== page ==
Joey Porter became the first player in league history to record at least 10 career interceptions with 70 or more quarterback sacks. He is also a member of the Colorado State Athletics Hall of Fame. Some Steelers fans may not remember that when he came to Pittsburgh as a rookie, he was wearing jersey #95, the first player to put on that number since Greg Lloyd wore it.
However, since it was too close a comparision between the two, Porter made the decision to wear 55 instead for the reason of establshing his own identity and to pay tribute to his childhood football hero, the late Junior Seau. Immensely popular in Steelers Nation, Black and Gold fans were thrilled that Porter returned in 2014 as a defensive assistant and was promoted to Outside Linebackers Coach this year by new Defensive Coordinator Kevin Butler.
James Harrison: While talking about martial artists, Greg Lloyd was not alone in being a Steeler as well as knowing a fighting sport. Harrison was directly involved in an incident on the field however that highlights his Pittsburgh Steelers’ career. While the Pittsburgh Steelers were thumping rival Cleveland 41-0 on December 24, 2005, one idiotic Browns fan made the poor decision to run down on the field during the action and taunt players. Little did he realize that while doing his little dance, he was backing up right into the arms of the martial artist James Harrison. Harrison proceeded to body slam the fool and the video went viral…big time.
James Harrison‘s career got off to a very slow start. Failing to be drafted in 2002, he was passed by reportedly because of his height and weight (6’0”, 240). However, the Pittsburgh Steelers gave him a chance. Hailing from the same college as the great Jack Lambert (Kent State University), Harrison could only make the practice squad for the first two seasons and was released three times.
In 2003 the Baltimore Ravens picked Harrison up but sent him to play in NFL Europe. The assignment did not help and again he was cut loose. For the fourth time, the Steelers added him to their roster. With Clark Haggans injured, Harrison got a real shot at proving himself and he played himself into a starting role and remained with Pittsburgh until they cut him again over a contract dispute in 2012.
The Cincinnati Bengals came calling next and for one season, Harrison wore the stripes. After being cut once again, Harrison decided to call it a career. That didn’t last long as Head Coach Mike Tomlin had an injury riddled defense and called out to the man also known as “Silverback.” Harrison accepted Pittsburgh’s offer and last season had a spectacular campaign for someone who wasn’t sure he wanted to keep playing. Playing in a backup role, Harrison turned in 5 ½ sacks and 29 tackles to go with 18 assists.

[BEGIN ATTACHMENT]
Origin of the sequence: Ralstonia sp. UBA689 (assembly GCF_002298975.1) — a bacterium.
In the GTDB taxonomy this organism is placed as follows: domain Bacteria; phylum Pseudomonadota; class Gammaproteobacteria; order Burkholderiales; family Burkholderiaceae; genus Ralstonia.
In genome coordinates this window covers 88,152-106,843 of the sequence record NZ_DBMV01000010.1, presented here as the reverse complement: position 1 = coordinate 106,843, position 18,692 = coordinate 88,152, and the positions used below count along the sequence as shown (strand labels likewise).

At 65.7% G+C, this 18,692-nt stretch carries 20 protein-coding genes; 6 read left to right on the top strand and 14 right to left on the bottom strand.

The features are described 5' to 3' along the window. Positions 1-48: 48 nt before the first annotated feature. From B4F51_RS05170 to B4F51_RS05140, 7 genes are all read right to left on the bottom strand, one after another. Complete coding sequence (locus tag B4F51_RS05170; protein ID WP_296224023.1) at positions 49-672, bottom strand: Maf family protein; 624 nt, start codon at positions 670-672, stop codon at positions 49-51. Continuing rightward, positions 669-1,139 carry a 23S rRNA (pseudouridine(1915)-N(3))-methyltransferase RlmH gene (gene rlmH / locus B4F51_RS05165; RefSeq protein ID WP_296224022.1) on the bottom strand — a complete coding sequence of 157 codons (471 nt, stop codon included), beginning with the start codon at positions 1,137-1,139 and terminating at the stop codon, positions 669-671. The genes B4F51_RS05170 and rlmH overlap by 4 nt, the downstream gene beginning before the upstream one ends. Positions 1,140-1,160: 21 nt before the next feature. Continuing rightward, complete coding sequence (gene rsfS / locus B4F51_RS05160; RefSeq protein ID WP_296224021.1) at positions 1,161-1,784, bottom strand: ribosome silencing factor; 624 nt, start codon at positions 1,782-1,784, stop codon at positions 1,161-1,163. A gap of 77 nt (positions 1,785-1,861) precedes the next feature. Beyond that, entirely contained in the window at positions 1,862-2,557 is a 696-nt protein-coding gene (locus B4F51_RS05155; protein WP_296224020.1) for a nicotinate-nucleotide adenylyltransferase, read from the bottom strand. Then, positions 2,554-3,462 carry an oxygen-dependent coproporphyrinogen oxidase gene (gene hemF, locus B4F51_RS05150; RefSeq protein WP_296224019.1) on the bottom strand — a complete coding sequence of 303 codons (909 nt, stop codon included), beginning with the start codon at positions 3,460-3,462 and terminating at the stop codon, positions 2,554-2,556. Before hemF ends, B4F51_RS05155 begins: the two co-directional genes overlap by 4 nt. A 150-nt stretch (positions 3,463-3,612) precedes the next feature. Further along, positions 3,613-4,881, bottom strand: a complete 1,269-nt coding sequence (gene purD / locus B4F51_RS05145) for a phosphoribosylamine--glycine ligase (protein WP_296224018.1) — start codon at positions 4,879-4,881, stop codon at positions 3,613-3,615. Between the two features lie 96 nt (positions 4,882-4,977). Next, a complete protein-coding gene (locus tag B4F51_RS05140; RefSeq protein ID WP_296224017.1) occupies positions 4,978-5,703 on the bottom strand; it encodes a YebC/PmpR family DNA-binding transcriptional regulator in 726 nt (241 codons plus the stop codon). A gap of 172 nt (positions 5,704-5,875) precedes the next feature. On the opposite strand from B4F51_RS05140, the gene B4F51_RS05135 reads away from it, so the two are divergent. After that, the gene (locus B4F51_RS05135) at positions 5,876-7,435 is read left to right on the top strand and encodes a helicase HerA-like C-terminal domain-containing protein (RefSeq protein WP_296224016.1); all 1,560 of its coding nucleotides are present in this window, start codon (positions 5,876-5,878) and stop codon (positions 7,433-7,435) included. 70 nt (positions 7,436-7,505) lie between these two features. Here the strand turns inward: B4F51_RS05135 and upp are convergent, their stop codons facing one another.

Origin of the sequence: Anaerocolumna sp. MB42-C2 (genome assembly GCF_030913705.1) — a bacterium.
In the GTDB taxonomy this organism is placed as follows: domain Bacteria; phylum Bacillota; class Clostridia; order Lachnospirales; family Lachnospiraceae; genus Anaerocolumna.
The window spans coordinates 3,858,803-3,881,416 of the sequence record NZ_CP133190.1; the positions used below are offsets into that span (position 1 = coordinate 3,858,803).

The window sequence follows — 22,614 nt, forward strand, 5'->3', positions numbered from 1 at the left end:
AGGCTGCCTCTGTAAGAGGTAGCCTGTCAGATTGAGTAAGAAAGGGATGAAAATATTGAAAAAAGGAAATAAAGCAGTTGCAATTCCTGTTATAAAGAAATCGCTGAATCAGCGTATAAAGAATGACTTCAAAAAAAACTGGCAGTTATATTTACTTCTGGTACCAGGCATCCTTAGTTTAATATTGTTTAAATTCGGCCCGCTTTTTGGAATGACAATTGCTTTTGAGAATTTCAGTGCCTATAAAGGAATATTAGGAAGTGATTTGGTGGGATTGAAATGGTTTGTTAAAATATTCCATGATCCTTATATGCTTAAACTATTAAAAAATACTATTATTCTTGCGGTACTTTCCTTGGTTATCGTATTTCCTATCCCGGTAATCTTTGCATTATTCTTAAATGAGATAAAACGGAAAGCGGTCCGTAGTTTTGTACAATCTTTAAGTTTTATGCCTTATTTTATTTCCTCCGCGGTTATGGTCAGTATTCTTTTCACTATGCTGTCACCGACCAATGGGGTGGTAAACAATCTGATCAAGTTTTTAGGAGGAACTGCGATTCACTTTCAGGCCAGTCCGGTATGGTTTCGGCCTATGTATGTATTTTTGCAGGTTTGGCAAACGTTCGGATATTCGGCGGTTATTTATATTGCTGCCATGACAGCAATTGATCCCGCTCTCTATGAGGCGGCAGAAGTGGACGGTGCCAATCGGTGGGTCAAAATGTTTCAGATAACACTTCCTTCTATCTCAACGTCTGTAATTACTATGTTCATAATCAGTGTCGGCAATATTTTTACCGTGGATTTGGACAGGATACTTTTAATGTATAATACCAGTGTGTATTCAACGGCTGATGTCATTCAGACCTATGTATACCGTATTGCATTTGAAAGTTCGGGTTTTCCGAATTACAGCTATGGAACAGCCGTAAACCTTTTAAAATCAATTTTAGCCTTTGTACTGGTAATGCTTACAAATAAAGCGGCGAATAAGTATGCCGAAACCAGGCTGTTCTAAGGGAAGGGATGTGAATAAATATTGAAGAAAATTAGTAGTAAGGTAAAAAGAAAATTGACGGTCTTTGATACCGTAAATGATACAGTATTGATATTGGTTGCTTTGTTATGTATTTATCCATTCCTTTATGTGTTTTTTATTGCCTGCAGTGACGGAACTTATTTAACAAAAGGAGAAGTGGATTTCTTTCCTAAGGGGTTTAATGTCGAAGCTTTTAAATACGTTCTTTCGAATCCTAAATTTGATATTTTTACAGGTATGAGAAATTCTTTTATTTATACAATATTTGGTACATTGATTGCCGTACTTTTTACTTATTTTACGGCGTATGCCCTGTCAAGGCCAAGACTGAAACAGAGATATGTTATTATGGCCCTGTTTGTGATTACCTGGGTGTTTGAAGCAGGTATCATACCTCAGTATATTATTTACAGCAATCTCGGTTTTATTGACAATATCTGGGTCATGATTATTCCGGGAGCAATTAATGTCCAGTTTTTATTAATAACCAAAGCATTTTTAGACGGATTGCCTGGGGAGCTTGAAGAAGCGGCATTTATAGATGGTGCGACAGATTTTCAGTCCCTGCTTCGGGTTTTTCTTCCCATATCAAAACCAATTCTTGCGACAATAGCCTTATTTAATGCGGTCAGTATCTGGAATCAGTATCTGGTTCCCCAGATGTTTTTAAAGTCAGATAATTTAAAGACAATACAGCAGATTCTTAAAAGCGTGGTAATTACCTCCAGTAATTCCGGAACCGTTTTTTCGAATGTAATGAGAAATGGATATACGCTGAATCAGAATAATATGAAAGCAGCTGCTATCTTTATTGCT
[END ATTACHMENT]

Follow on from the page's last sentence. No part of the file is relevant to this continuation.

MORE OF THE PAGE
In 2008, James Harrison had his best season ever with 16 sacks and 67 tackles. He also forced seven fumbles and added an interception. As a Steeler, Harrison has started in 99 games and played in 142. 2015 will see Harrison wearing Black and Gold for at least one more season and it will mark his 13th season in the NFL.
Kevin Greene: With long flowing blonde locks of hair, wearing jersey number 91, and playing like a bat out of hell brings back memories of linebacker Kevin Greene in Pittsburgh. Originally drafted by the Los Angeles Rams in 1995 in the fifth round that year, Greene would remain a Ram until 1992. That year his contract expired and he had the desire to play in a 3-4 defense. He visited the Green Bay Packers but settled on signing with the Pittsburgh Steelers and Dom Capers’ version of the 3-4.
Kevin Greene would only play three seasons as a Pittsburgh Steeler but they were good ones. Sacking the quarterback 12 ½ times in his first season at Three Rivers Stadium, Green followed that up with a league leading 14 sacks and then in his final season in the ‘Burgh turned in another nine.
He played with reckless abandon and with a sort of WWE image. Once again a free agent following the 1995 season, Greene went to finish out his career in Carolina, San Francisco, and then back to the Panthers where he retired in 1999. A walk-on at Auburn University, Greene has been a finalist for the Pro Football Hall of Fame every year since 2012.
Kevin Greene was named to the 1990s All-Decade Team and while with the Steelers was named to two Pro Bowls. Heading into coaching following his career, as a player Kevin Greene finished his career with the third most sacks in league history while setting the record for sacks by a linebacker with 160.